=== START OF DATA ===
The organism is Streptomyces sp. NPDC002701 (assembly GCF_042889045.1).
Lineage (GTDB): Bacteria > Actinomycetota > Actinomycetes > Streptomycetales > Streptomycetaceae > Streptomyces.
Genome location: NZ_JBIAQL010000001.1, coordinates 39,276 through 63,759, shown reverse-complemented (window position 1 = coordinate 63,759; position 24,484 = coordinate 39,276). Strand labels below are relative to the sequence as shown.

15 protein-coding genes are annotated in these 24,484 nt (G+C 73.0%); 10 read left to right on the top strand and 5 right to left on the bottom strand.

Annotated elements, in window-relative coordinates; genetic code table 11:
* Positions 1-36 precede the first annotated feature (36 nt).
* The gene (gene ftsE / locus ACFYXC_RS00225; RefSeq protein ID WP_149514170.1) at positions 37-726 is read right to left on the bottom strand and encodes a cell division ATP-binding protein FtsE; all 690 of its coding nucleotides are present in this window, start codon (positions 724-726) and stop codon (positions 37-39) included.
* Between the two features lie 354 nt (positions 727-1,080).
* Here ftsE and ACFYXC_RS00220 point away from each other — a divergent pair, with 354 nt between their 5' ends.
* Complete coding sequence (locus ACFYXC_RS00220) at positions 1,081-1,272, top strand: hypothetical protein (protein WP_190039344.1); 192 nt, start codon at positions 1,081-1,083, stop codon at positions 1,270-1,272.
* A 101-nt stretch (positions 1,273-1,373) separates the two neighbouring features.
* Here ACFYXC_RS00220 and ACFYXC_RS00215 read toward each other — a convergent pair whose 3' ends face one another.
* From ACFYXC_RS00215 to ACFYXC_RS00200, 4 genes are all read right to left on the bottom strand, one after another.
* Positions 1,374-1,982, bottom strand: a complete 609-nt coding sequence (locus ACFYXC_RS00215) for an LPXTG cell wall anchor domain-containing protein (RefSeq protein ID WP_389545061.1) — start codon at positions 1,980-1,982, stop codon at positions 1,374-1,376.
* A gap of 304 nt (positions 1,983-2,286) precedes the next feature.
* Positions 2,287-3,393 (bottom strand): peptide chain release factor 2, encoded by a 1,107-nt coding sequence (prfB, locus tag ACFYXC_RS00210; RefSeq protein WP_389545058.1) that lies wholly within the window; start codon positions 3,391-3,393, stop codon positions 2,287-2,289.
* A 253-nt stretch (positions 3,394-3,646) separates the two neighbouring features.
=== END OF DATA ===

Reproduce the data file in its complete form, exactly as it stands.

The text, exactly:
The organism is Streptomyces sp. NPDC002701 (assembly GCF_042889045.1).
Lineage (GTDB): Bacteria > Actinomycetota > Actinomycetes > Streptomycetales > Streptomycetaceae > Streptomyces.
Genome location: NZ_JBIAQL010000001.1, coordinates 39,276 through 63,759, shown reverse-complemented (window position 1 = coordinate 63,759; position 24,484 = coordinate 39,276). Strand labels below are relative to the sequence as shown.

15 protein-coding genes are annotated in these 24,484 nt (G+C 73.0%); 10 read left to right on the top strand and 5 right to left on the bottom strand.

Annotated elements, in window-relative coordinates; genetic code table 11:
* Positions 1-36 precede the first annotated feature (36 nt).
* The gene (gene ftsE / locus ACFYXC_RS00225; RefSeq protein ID WP_149514170.1) at positions 37-726 is read right to left on the bottom strand and encodes a cell division ATP-binding protein FtsE; all 690 of its coding nucleotides are present in this window, start codon (positions 724-726) and stop codon (positions 37-39) included.
* Between the two features lie 354 nt (positions 727-1,080).
* Here ftsE and ACFYXC_RS00220 point away from each other — a divergent pair, with 354 nt between their 5' ends.
* Complete coding sequence (locus ACFYXC_RS00220) at positions 1,081-1,272, top strand: hypothetical protein (protein WP_190039344.1); 192 nt, start codon at positions 1,081-1,083, stop codon at positions 1,270-1,272.
* A 101-nt stretch (positions 1,273-1,373) separates the two neighbouring features.
* Here ACFYXC_RS00220 and ACFYXC_RS00215 read toward each other — a convergent pair whose 3' ends face one another.
* From ACFYXC_RS00215 to ACFYXC_RS00200, 4 genes are all read right to left on the bottom strand, one after another.
* Positions 1,374-1,982, bottom strand: a complete 609-nt coding sequence (locus ACFYXC_RS00215) for an LPXTG cell wall anchor domain-containing protein (RefSeq protein ID WP_389545061.1) — start codon at positions 1,980-1,982, stop codon at positions 1,374-1,376.
* A gap of 304 nt (positions 1,983-2,286) precedes the next feature.
* Positions 2,287-3,393 (bottom strand): peptide chain release factor 2, encoded by a 1,107-nt coding sequence (prfB, locus tag ACFYXC_RS00210; RefSeq protein WP_389545058.1) that lies wholly within the window; start codon positions 3,391-3,393, stop codon positions 2,287-2,289.
* A 253-nt stretch (positions 3,394-3,646) separates the two neighbouring features.